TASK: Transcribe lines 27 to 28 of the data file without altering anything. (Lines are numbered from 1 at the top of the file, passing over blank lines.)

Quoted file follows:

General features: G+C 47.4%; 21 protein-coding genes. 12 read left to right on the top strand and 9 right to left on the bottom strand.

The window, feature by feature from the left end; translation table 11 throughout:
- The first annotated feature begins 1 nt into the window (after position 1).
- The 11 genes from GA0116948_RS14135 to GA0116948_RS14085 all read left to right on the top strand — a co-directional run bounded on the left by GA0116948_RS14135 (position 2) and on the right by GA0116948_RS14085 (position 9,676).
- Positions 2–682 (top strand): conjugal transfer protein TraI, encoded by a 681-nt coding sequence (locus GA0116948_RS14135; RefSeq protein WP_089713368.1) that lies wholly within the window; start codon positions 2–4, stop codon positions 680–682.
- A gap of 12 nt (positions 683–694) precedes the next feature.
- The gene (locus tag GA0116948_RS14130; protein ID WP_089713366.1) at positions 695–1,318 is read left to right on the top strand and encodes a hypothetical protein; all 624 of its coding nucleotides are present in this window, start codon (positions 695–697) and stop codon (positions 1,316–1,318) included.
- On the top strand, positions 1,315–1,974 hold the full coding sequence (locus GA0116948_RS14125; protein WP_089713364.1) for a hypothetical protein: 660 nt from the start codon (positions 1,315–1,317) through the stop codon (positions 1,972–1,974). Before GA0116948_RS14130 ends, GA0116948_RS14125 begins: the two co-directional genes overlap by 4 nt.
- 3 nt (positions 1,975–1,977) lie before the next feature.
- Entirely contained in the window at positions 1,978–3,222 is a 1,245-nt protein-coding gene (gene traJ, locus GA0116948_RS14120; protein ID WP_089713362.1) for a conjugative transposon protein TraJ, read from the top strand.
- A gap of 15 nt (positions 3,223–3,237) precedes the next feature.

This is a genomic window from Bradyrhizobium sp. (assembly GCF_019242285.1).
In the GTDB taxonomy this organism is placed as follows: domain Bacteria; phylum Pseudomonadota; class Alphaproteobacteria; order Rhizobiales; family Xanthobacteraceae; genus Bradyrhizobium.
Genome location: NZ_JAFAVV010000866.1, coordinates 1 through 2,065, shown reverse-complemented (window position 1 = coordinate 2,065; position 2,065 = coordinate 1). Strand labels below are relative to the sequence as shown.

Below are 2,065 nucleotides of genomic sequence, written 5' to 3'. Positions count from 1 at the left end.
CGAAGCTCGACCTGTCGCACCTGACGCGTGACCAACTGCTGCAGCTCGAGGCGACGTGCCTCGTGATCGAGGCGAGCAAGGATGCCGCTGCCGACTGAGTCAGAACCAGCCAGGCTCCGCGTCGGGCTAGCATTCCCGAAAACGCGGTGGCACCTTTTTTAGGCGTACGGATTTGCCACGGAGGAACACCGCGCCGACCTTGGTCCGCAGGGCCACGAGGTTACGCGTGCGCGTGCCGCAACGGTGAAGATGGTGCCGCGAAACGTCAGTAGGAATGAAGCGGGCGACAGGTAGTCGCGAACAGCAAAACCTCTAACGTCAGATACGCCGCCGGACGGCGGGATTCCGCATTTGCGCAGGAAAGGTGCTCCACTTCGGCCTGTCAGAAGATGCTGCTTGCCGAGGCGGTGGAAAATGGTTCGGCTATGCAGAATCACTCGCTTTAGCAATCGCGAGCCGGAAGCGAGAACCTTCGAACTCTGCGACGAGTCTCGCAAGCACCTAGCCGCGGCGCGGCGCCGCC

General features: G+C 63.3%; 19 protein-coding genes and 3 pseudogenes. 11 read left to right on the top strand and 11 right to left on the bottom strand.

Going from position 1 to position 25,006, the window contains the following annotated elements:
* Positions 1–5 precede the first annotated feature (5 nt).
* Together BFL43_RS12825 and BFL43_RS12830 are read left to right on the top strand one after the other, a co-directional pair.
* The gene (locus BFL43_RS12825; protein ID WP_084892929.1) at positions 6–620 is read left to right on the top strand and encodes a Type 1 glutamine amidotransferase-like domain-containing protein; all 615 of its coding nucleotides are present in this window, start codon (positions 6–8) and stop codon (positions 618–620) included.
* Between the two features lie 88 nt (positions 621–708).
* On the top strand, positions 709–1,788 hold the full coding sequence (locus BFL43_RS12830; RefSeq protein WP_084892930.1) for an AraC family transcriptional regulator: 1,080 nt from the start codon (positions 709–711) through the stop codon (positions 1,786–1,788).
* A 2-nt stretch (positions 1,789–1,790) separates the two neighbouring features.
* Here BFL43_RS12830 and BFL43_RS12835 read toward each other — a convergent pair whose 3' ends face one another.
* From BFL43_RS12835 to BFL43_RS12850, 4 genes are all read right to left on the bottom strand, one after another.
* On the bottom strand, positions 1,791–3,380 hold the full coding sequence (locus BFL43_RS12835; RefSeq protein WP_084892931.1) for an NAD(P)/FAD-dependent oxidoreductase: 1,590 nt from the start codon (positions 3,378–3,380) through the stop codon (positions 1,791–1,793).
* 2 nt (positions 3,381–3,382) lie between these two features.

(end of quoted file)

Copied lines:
* On the bottom strand, positions 1,791–3,380 hold the full coding sequence (locus BFL43_RS12835; RefSeq protein WP_084892931.1) for an NAD(P)/FAD-dependent oxidoreductase: 1,590 nt from the start codon (positions 3,378–3,380) through the stop codon (positions 1,791–1,793).
* 2 nt (positions 3,381–3,382) lie between these two features.